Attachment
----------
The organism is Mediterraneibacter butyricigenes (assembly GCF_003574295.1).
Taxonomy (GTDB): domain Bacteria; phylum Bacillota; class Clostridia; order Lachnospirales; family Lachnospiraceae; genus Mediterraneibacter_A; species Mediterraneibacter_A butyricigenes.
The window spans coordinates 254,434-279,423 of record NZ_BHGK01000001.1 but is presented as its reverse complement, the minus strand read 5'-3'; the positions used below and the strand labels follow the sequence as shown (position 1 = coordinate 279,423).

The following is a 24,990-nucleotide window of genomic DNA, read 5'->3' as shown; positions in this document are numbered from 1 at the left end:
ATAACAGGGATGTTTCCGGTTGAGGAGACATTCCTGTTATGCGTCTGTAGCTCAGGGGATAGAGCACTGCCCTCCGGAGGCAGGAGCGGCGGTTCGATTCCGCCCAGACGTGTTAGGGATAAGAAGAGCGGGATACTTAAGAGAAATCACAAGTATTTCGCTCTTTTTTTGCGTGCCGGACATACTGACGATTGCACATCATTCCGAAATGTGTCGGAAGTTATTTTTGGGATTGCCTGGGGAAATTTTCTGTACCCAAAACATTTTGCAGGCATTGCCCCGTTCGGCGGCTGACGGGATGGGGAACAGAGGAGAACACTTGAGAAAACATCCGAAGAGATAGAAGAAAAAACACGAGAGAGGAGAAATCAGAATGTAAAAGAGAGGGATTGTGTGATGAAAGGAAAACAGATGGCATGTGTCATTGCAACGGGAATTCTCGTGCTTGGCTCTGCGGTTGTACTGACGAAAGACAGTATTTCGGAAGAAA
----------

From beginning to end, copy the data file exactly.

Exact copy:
The organism is Mediterraneibacter butyricigenes (assembly GCF_003574295.1).
Taxonomy (GTDB): domain Bacteria; phylum Bacillota; class Clostridia; order Lachnospirales; family Lachnospiraceae; genus Mediterraneibacter_A; species Mediterraneibacter_A butyricigenes.
The window spans coordinates 254,434-279,423 of record NZ_BHGK01000001.1 but is presented as its reverse complement, the minus strand read 5'-3'; the positions used below and the strand labels follow the sequence as shown (position 1 = coordinate 279,423).

The following is a 24,990-nucleotide window of genomic DNA, read 5'->3' as shown; positions in this document are numbered from 1 at the left end:
ATAACAGGGATGTTTCCGGTTGAGGAGACATTCCTGTTATGCGTCTGTAGCTCAGGGGATAGAGCACTGCCCTCCGGAGGCAGGAGCGGCGGTTCGATTCCGCCCAGACGTGTTAGGGATAAGAAGAGCGGGATACTTAAGAGAAATCACAAGTATTTCGCTCTTTTTTTGCGTGCCGGACATACTGACGATTGCACATCATTCCGAAATGTGTCGGAAGTTATTTTTGGGATTGCCTGGGGAAATTTTCTGTACCCAAAACATTTTGCAGGCATTGCCCCGTTCGGCGGCTGACGGGATGGGGAACAGAGGAGAACACTTGAGAAAACATCCGAAGAGATAGAAGAAAAAACACGAGAGAGGAGAAATCAGAATGTAAAAGAGAGGGATTGTGTGATGAAAGGAAAACAGATGGCATGTGTCATTGCAACGGGAATTCTCGTGCTTGGCTCTGCGGTTGTACTGACGAAAGACAGTATTTCGGAAGAAA